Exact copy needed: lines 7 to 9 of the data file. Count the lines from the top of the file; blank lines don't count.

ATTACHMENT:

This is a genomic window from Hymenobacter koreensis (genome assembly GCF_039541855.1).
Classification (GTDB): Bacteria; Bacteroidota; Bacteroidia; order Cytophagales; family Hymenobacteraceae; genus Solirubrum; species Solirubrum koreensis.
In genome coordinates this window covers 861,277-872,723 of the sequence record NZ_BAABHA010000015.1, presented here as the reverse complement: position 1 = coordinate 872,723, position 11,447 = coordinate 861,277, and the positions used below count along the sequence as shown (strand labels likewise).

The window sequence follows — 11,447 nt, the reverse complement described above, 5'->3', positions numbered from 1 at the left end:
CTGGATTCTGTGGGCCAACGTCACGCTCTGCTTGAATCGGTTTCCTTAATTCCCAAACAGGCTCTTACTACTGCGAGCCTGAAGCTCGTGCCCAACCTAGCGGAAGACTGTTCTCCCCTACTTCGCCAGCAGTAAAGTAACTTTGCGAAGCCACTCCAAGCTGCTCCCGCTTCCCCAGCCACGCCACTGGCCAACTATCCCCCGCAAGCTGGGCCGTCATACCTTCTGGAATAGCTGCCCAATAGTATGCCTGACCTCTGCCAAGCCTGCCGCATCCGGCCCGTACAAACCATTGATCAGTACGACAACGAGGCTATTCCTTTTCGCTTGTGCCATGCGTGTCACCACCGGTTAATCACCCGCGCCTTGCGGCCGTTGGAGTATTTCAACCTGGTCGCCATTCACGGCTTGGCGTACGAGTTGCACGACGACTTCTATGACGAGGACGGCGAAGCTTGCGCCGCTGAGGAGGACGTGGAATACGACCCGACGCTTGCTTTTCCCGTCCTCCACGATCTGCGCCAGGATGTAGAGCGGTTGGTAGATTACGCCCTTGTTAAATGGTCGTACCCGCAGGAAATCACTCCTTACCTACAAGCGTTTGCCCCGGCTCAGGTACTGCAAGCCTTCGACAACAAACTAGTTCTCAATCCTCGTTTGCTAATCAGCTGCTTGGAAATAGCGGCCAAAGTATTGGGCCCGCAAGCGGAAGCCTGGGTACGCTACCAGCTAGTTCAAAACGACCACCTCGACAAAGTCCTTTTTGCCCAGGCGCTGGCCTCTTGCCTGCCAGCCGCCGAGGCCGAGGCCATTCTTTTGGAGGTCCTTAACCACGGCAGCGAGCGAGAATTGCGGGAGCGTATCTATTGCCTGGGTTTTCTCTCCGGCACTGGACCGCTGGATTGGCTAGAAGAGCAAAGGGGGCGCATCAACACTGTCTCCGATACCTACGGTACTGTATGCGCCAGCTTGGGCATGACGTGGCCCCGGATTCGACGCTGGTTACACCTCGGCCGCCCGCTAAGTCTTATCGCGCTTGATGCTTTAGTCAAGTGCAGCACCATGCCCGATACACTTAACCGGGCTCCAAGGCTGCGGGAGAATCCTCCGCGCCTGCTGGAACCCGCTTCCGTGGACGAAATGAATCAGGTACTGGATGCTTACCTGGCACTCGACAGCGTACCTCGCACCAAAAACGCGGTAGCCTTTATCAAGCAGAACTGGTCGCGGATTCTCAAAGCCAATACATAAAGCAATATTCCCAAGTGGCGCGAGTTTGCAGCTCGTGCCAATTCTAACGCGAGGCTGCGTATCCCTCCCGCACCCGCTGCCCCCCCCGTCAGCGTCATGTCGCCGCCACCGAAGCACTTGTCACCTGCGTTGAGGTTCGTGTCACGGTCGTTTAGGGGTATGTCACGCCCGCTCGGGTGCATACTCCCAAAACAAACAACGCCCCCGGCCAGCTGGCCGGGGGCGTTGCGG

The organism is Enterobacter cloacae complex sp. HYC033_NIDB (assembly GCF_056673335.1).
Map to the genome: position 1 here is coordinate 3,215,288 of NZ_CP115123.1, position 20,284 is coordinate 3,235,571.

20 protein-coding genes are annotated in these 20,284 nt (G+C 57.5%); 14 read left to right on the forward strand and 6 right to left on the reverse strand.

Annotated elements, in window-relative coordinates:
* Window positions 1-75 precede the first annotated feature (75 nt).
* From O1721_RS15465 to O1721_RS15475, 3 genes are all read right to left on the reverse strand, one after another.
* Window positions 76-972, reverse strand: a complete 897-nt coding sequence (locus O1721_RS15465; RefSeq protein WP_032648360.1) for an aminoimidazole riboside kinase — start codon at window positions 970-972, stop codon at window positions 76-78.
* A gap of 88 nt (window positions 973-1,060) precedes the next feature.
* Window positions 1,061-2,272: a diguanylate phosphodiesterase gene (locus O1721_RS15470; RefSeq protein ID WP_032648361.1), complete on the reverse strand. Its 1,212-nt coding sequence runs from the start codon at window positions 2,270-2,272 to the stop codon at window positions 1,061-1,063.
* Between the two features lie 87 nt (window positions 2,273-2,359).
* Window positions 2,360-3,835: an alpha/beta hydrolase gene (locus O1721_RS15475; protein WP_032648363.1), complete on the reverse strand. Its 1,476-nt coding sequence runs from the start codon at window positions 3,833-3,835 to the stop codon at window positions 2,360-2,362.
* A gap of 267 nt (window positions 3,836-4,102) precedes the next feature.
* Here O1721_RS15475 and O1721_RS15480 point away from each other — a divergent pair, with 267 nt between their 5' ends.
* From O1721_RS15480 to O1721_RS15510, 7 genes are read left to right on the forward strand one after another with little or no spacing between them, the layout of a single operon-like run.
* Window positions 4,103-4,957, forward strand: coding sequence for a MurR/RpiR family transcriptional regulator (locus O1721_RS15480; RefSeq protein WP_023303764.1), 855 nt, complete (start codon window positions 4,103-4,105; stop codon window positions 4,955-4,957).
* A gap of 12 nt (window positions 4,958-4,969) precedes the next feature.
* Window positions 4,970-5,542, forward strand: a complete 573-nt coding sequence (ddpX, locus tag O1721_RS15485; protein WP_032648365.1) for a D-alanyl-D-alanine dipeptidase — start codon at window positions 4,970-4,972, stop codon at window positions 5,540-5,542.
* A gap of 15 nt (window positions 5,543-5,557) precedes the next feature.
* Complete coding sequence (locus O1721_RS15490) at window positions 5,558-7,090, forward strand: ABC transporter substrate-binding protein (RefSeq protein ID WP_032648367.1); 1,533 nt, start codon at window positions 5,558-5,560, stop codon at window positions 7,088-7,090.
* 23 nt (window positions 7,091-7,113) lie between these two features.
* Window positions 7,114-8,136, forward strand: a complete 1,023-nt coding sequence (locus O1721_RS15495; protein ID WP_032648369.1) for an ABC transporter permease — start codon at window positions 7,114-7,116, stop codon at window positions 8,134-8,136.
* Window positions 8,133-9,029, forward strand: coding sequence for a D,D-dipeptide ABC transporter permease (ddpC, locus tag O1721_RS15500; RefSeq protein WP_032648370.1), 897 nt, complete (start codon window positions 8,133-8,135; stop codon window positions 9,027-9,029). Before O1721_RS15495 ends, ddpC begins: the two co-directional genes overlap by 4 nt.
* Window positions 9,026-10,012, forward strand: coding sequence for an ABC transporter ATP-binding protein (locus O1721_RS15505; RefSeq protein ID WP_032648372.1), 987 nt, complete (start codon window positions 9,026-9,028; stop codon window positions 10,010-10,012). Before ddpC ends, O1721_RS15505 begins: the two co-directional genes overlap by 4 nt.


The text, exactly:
Map to the genome: position 1 here is coordinate 3,215,288 of NZ_CP115123.1, position 20,284 is coordinate 3,235,571.

20 protein-coding genes are annotated in these 20,284 nt (G+C 57.5%); 14 read left to right on the forward strand and 6 right to left on the reverse strand.

Annotated elements, in window-relative coordinates: